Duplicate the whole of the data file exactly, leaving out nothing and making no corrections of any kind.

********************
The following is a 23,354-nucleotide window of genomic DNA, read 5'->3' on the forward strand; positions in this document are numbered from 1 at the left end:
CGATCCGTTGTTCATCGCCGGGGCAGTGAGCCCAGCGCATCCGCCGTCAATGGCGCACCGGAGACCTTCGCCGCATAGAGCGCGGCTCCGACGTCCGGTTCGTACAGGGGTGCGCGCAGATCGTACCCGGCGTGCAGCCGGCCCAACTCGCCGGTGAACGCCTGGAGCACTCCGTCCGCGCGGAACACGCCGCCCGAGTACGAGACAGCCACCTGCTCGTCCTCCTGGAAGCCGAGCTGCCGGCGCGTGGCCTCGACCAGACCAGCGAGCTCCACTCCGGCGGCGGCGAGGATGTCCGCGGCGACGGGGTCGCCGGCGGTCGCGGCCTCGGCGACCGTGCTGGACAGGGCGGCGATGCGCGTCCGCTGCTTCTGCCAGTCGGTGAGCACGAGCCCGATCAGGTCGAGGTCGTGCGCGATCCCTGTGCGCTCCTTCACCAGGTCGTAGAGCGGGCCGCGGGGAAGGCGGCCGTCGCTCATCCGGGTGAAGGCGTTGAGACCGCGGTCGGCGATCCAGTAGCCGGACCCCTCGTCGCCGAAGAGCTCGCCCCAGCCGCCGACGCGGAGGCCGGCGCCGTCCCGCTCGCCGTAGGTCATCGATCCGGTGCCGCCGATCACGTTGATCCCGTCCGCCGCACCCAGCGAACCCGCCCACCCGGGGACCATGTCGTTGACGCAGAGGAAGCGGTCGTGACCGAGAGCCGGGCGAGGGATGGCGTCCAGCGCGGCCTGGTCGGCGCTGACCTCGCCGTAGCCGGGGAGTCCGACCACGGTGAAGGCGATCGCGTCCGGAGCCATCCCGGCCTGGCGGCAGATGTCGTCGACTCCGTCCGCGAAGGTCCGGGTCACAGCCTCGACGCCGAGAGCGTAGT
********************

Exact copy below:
The following is a 23,354-nucleotide window of genomic DNA, read 5'->3' on the forward strand; positions in this document are numbered from 1 at the left end:
CGATCCGTTGTTCATCGCCGGGGCAGTGAGCCCAGCGCATCCGCCGTCAATGGCGCACCGGAGACCTTCGCCGCATAGAGCGCGGCTCCGACGTCCGGTTCGTACAGGGGTGCGCGCAGATCGTACCCGGCGTGCAGCCGGCCCAACTCGCCGGTGAACGCCTGGAGCACTCCGTCCGCGCGGAACACGCCGCCCGAGTACGAGACAGCCACCTGCTCGTCCTCCTGGAAGCCGAGCTGCCGGCGCGTGGCCTCGACCAGACCAGCGAGCTCCACTCCGGCGGCGGCGAGGATGTCCGCGGCGACGGGGTCGCCGGCGGTCGCGGCCTCGGCGACCGTGCTGGACAGGGCGGCGATGCGCGTCCGCTGCTTCTGCCAGTCGGTGAGCACGAGCCCGATCAGGTCGAGGTCGTGCGCGATCCCTGTGCGCTCCTTCACCAGGTCGTAGAGCGGGCCGCGGGGAAGGCGGCCGTCGCTCATCCGGGTGAAGGCGTTGAGACCGCGGTCGGCGATCCAGTAGCCGGACCCCTCGTCGCCGAAGAGCTCGCCCCAGCCGCCGACGCGGAGGCCGGCGCCGTCCCGCTCGCCGTAGGTCATCGATCCGGTGCCGCCGATCACGTTGATCCCGTCCGCCGCACCCAGCGAACCCGCCCACCCGGGGACCATGTCGTTGACGCAGAGGAAGCGGTCGTGACCGAGAGCCGGGCGAGGGATGGCGTCCAGCGCGGCCTGGTCGGCGCTGACCTCGCCGTAGCCGGGGAGTCCGACCACGGTGAAGGCGATCGCGTCCGGAGCCATCCCGGCCTGGCGGCAGATGTCGTCGACTCCGTCCGCGAAGGTCCGGGTCACAGCCTCGACGCCGAGAGCGTAGT